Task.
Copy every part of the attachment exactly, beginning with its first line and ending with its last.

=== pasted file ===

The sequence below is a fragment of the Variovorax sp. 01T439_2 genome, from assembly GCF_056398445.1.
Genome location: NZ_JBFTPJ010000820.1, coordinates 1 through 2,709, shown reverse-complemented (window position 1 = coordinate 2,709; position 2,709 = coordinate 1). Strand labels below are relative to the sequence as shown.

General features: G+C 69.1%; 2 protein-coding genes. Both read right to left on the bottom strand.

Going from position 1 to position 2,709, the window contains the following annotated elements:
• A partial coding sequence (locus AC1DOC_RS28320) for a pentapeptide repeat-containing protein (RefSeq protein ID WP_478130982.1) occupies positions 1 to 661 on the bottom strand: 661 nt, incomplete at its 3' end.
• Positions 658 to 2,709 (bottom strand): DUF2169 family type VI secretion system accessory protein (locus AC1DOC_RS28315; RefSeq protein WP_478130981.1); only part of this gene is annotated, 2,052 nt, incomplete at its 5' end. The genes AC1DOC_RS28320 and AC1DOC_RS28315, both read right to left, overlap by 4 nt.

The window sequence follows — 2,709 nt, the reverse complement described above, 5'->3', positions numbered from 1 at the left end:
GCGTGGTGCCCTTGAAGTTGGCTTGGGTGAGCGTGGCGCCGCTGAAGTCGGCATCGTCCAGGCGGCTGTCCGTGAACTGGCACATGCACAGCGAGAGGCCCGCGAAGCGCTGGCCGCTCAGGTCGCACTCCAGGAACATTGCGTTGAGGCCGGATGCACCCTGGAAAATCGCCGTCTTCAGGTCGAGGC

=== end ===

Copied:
The sequence below is a fragment of the Variovorax sp. 01T439_2 genome, from assembly GCF_056398445.1.
Genome location: NZ_JBFTPJ010000820.1, coordinates 1 through 2,709, shown reverse-complemented (window position 1 = coordinate 2,709; position 2,709 = coordinate 1). Strand labels below are relative to the sequence as shown.

General features: G+C 69.1%; 2 protein-coding genes. Both read right to left on the bottom strand.

Going from position 1 to position 2,709, the window contains the following annotated elements:
• A partial coding sequence (locus AC1DOC_RS28320) for a pentapeptide repeat-containing protein (RefSeq protein ID WP_478130982.1) occupies positions 1 to 661 on the bottom strand: 661 nt, incomplete at its 3' end.
• Positions 658 to 2,709 (bottom strand): DUF2169 family type VI secretion system accessory protein (locus AC1DOC_RS28315; RefSeq protein WP_478130981.1); only part of this gene is annotated, 2,052 nt, incomplete at its 5' end. The genes AC1DOC_RS28320 and AC1DOC_RS28315, both read right to left, overlap by 4 nt.

The window sequence follows — 2,709 nt, the reverse complement described above, 5'->3', positions numbered from 1 at the left end:
GCGTGGTGCCCTTGAAGTTGGCTTGGGTGAGCGTGGCGCCGCTGAAGTCGGCATCGTCCAGGCGGCTGTCCGTGAACTGGCACATGCACAGCGAGAGGCCCGCGAAGCGCTGGCCGCTCAGGTCGCACTCCAGGAACATTGCGTTGAGGCCGGATGCACCCTGGAAAATCGCCGTCTTCAGGTCGAGGC